BILLINGS, Mont. — As the Trump administration rolls back environmental and safety rules for the energy sector, government projections show billions of dollars in savings reaped by companies will come at a steep cost: more premature deaths and illnesses from air pollution, a jump in climate-warming emissions and more severe derailments of trains carrying explosive fuels.
The Associated Press analyzed 11 major rules targeted for repeal or relaxation under Trump, using the administration’s own estimates to tally how its actions would boost businesses and harm society.
The AP identified up to $11.6 billion in potential future savings for companies that extract, burn and transport fossil fuels. Industry windfalls of billions of dollars more could come from a freeze in vehicle efficiency standards that will yield an estimated 79 billion-gallon increase in fuel consumption.
On the opposite side of the government’s ledger, buried in thousands of pages of analyses, are the “social costs” of rolling back the regulations. Among them:
- Up to 1,400 additional premature deaths annually due to the pending repeal of a rule to cut coal plant pollution.
- An increase in greenhouse gas emissions by about 1 billion tons from vehicles produced over the next decade — a figure equivalent to annual emissions of almost 200 million vehicles.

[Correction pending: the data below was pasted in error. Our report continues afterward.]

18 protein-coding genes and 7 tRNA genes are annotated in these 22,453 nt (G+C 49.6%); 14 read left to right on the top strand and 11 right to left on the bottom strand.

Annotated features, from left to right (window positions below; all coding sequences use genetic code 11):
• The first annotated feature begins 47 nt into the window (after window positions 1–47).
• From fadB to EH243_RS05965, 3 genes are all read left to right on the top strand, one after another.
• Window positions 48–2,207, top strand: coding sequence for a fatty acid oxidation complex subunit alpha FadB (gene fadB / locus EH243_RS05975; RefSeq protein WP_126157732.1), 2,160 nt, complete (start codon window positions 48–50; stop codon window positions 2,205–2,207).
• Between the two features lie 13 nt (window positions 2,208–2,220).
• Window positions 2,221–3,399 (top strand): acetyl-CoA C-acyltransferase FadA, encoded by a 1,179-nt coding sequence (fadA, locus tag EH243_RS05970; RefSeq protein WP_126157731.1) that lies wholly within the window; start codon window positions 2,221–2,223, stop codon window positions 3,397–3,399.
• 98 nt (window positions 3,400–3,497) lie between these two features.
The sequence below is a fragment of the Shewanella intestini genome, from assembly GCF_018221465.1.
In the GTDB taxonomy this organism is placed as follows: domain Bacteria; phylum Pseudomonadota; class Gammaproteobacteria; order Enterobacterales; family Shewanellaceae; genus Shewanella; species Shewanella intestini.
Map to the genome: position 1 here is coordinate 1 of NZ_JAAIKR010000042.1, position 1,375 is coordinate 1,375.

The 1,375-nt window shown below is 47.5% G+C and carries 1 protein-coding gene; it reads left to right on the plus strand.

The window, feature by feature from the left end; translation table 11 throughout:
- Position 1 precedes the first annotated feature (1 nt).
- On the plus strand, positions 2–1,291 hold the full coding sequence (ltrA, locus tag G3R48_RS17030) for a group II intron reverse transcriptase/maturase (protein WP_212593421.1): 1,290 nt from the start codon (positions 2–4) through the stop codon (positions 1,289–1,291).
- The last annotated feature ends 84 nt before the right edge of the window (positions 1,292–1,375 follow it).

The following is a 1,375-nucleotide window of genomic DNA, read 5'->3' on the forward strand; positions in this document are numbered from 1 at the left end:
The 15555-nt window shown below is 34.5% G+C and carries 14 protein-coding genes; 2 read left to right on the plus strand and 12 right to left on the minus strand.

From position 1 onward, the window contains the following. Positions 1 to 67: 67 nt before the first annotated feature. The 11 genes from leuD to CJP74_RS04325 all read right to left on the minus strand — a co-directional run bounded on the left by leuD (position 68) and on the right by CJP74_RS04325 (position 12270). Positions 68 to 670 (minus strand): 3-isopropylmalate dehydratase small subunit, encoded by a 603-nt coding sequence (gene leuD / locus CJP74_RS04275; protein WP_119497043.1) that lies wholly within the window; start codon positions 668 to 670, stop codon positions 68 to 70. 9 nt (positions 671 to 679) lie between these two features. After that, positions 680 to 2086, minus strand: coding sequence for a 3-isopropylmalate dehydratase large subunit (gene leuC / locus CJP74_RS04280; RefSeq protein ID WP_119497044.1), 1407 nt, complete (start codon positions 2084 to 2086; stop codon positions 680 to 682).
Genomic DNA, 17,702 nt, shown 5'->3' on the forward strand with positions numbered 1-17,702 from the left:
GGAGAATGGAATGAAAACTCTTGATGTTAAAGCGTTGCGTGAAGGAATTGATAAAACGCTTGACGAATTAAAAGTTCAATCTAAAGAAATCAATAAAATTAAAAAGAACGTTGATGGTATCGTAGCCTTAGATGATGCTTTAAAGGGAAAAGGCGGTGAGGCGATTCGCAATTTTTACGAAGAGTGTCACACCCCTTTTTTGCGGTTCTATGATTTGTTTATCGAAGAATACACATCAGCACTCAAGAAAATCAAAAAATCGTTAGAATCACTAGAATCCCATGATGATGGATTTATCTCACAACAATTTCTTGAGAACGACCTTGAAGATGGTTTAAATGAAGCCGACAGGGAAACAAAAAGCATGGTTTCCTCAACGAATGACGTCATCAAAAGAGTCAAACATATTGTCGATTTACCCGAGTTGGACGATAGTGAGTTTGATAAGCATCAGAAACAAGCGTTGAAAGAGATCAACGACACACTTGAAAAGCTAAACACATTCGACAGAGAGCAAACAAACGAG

- Increased risk of water contamination from a drilling technique known as “fracking.”
- Fewer safety checks to prevent offshore oil spills.
For the Trump administration and its supporters, the rule changes mark a much-needed pivot away from heavy regulations that threatened to hold back the Republican president’s goal of increasing U.S. energy production. But the AP’s findings also underscore the administration’s willingness to put company profits ahead of safety considerations and pollution effects.
SIDING WITH INDUSTRY
The AP found the administration has sought to bolster the changes by emphasizing, and sometimes exaggerating, economic gains while minimizing negative impacts.
For example, when calculating future damages from greenhouse gas emissions from coal plants, the Trump administration looked only at U.S. effects, instead of globally. That drastically reduced the benefits of emission restrictions and allowed the administration to conclude the Obama-era rule was no longer justified, given costs to the coal industry.
In another instance, the Environmental Protection Agency wants to stop considering secondary benefits of controlling mercury emissions — namely reductions in other pollutants projected to prevent up to 11,000 premature deaths.
Last month, the AP revealed that the administration understated the advantages of installing better brakes on trains carrying crude oil and ethanol. Transportation Department officials acknowledged they miscalculated potential benefits by up to $117 million because they failed to include some projected future derailments.
In explaining its actions, the Trump administration said in some cases that the previous administration understated the price tag on new industry restrictions. In others, it said President Barack Obama’s administration had been overly expansive in how it defined benefits to society.